Open Year-round
?
Reservations possible?
No
RV Hookups
No
Potable water
No
Please respect the outdoors by practicing Leave No Trace. Learn more about how to apply the principles of Leave No Trace on your next outdoor adventure here.

Big Rock Campground is a sprawling, private campground located deep in Fenner Canyon near Fenner Canyon Conservation Camp #41 on the north side of the San Gabriel Mountains. Situated in a peaceful grove of oaks along Big Rock Creek Road, its campsites are large, well-shaded, and private. The campground offers eight drive-in campsites, distinguishing it from nearby South Fork Campground, which features only walk-in campsites. As such, Big Rock Campground is ideal for four-wheelers and other off-road vehicles, and the area boasts convenient access to a network of four-wheel drive trails accessible via Forest Service Road 2N11. While the campground is close to vehicles during the winter, campsites are still available to walk-in campers when the winter snows allow access. There is no potable water, and over the years neglect has taken its toll on campground amenities. Campers are encouraged to notify the Forest Service of their visitation beforehand in order to ensure the campsite is properly maintained. Still, deep in a canyon and sequestered from areas with higher traffic, the Big Rock Campground and its nearby trails (including the High Desert Trail) beckon the rugged traveler to its campsites—which may require extra labor to clear of rock fragments that would otherwise complicate sleeping arrangements.

But rocks may be the least of a camper’s worries at Big Rock Campground. Big Rock Canyon is reputed to be the home base of Southern California Sasquatches. Rumors of their existence date back centuries, when Native Americans warned colonial missionaries of their presence here. Sure enough, Sasquatches were seen all over Southern California, from San Diego County to Fontana, California, during the 1960s. In 1973, Sasquatch expert Ken Coon traversed the area by plane and speculated that Big Rock Canyon was the creature’s—or creatures’—hidden forest lair. Then, as if somehow aware they were being tracked, the Sasquatches began to appear. In April of 1973, a Sasquatch chased three boys from Sycamore Flats Campground. The trio narrowly escaped in their truck. Then tracks were spotted in South Fork Canyon, and the 21-inch footprints belonged to a creature with a 12-foot stride. Before vanishing for 40 years, dark figures were last seen silhouetted in the moonlight above Big Rock Campground. There have been sightings of strange creatures since, but no one is entirely sure what happened to the Sasquatches at Big Rock Campground.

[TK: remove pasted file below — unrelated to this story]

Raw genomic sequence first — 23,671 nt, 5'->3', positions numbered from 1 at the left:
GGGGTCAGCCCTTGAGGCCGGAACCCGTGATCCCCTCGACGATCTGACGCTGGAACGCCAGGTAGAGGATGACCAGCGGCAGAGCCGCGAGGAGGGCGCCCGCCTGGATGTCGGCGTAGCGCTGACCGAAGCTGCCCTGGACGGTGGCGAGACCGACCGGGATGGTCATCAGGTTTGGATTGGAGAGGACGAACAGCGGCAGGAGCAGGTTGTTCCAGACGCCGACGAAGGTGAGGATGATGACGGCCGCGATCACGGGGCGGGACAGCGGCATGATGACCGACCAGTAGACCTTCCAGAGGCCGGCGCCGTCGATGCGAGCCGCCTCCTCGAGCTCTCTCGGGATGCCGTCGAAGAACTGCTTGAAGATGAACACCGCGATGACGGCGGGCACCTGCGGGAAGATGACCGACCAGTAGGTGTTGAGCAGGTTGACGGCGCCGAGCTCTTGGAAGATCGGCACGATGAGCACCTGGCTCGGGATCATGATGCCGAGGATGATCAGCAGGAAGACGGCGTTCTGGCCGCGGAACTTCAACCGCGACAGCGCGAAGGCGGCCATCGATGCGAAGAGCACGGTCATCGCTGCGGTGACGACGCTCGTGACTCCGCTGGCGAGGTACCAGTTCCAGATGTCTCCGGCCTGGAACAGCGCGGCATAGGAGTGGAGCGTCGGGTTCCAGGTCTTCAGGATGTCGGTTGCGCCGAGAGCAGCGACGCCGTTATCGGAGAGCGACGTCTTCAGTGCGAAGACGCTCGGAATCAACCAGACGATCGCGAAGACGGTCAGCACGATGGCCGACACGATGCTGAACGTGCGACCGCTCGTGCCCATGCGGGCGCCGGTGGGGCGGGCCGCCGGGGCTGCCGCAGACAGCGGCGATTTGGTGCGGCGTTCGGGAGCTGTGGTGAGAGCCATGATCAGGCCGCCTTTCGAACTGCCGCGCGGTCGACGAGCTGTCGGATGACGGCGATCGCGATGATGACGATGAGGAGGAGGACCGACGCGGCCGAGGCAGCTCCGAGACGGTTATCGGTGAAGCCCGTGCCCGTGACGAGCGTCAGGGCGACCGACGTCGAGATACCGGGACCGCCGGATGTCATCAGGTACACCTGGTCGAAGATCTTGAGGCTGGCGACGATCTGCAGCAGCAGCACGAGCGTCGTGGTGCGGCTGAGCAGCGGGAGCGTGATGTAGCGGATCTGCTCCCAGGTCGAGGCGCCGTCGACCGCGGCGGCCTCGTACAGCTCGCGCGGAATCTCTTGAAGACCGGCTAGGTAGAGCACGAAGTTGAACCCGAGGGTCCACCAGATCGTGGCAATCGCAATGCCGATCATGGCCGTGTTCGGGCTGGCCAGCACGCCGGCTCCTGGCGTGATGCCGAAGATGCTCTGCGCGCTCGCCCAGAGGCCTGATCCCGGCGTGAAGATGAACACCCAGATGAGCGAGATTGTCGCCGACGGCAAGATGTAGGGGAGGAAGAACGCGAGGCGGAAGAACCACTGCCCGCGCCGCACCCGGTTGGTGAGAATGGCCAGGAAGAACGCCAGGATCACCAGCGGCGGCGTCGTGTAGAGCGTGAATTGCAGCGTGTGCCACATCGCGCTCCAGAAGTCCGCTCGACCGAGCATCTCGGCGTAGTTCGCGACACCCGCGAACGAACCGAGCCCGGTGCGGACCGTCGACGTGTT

​​Note: Big Rock Campground is closed during the winter months, and sites are available on a first-come, first-served basis. For specific campground open dates and details call the Angeles National Forest at 626.574.1613.

Logistics + Planning

Preferable season(s)

Summer
Fall

Parking Pass

Not Required

Pros

Remote and quiet campground. Large and spacious campsites.

Cons

No potable water or other amenities.

Pets allowed

Allowed

Managed by

Angeles National Forest

Features

Vault toilet

Location

Field Guide

Nearby Adventures

Angeles National Forest, San Gabriel Mountains
Angeles National Forest, San Gabriel Mountains
Angeles National Forest, San Gabriel Mountains

Nearby Lodging + Camping

Angeles National Forest, San Gabriel Mountains
Angeles National Forest, San Gabriel Mountains
Angeles National Forest, San Gabriel Mountains

Comments

04/06/2018
Secluded campsite. This is probably the biggest reason to choose this campground. We arrived on a Fri and no one else camped at all. On Saturday night, only 1 couple camped at the campground. On Sunday, there were a couple vehicles that showed up for day-use/picnic.

Be aware though, there are no bear lockers, the trash cans were completely full, but there are restrooms and fire pits. There seems to be a bunch of inconsiderate campers in the past because there are broken beer bottles on the floor. We used a bear canister and a bear-resistant cooler and placed it away from the campground. We also packed out our trash since the trashcans were full.

I was looking for primitive campgrounds and will continue to look for ones that are even more primitive that this one (aka no restroom/trash cans). Overall, my girlfriend and I had a great time at this site. It's not for everyone, but if you want to be more secluded than your typical heavy-traffic campgrounds, this is a good spot.

Lastly, this was my first time using my RTT and it worked out great.
Have updates, photos, alerts, or just want to leave a comment?
Sign In and share them.